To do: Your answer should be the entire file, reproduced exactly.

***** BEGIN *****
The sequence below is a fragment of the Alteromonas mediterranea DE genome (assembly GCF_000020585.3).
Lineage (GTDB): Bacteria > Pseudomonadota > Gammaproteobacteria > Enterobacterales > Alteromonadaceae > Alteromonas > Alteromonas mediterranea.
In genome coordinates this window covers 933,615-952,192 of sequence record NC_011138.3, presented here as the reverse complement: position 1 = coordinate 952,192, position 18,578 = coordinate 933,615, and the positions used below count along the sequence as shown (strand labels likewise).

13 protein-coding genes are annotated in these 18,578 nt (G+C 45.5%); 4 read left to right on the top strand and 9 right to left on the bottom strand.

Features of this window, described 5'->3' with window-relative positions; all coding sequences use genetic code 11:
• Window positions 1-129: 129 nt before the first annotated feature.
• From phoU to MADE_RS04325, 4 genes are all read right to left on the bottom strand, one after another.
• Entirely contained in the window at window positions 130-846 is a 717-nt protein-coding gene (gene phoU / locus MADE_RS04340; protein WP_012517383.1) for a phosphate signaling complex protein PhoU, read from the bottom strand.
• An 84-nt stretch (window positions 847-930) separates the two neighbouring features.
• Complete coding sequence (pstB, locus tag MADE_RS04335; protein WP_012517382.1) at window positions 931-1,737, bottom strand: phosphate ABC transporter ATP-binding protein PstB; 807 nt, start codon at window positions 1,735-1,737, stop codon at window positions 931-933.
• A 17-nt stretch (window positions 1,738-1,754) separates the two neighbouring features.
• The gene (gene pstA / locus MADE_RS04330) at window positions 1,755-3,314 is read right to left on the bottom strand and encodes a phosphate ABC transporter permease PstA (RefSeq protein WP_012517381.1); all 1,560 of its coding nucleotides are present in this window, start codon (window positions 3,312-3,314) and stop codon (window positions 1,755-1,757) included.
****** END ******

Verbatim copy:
The sequence below is a fragment of the Alteromonas mediterranea DE genome (assembly GCF_000020585.3).
Lineage (GTDB): Bacteria > Pseudomonadota > Gammaproteobacteria > Enterobacterales > Alteromonadaceae > Alteromonas > Alteromonas mediterranea.
In genome coordinates this window covers 933,615-952,192 of sequence record NC_011138.3, presented here as the reverse complement: position 1 = coordinate 952,192, position 18,578 = coordinate 933,615, and the positions used below count along the sequence as shown (strand labels likewise).

13 protein-coding genes are annotated in these 18,578 nt (G+C 45.5%); 4 read left to right on the top strand and 9 right to left on the bottom strand.

Features of this window, described 5'->3' with window-relative positions; all coding sequences use genetic code 11:
• Window positions 1-129: 129 nt before the first annotated feature.
• From phoU to MADE_RS04325, 4 genes are all read right to left on the bottom strand, one after another.
• Entirely contained in the window at window positions 130-846 is a 717-nt protein-coding gene (gene phoU / locus MADE_RS04340; protein WP_012517383.1) for a phosphate signaling complex protein PhoU, read from the bottom strand.
• An 84-nt stretch (window positions 847-930) separates the two neighbouring features.
• Complete coding sequence (pstB, locus tag MADE_RS04335; protein WP_012517382.1) at window positions 931-1,737, bottom strand: phosphate ABC transporter ATP-binding protein PstB; 807 nt, start codon at window positions 1,735-1,737, stop codon at window positions 931-933.
• A 17-nt stretch (window positions 1,738-1,754) separates the two neighbouring features.
• The gene (gene pstA / locus MADE_RS04330) at window positions 1,755-3,314 is read right to left on the bottom strand and encodes a phosphate ABC transporter permease PstA (RefSeq protein WP_012517381.1); all 1,560 of its coding nucleotides are present in this window, start codon (window positions 3,312-3,314) and stop codon (window positions 1,755-1,757) included.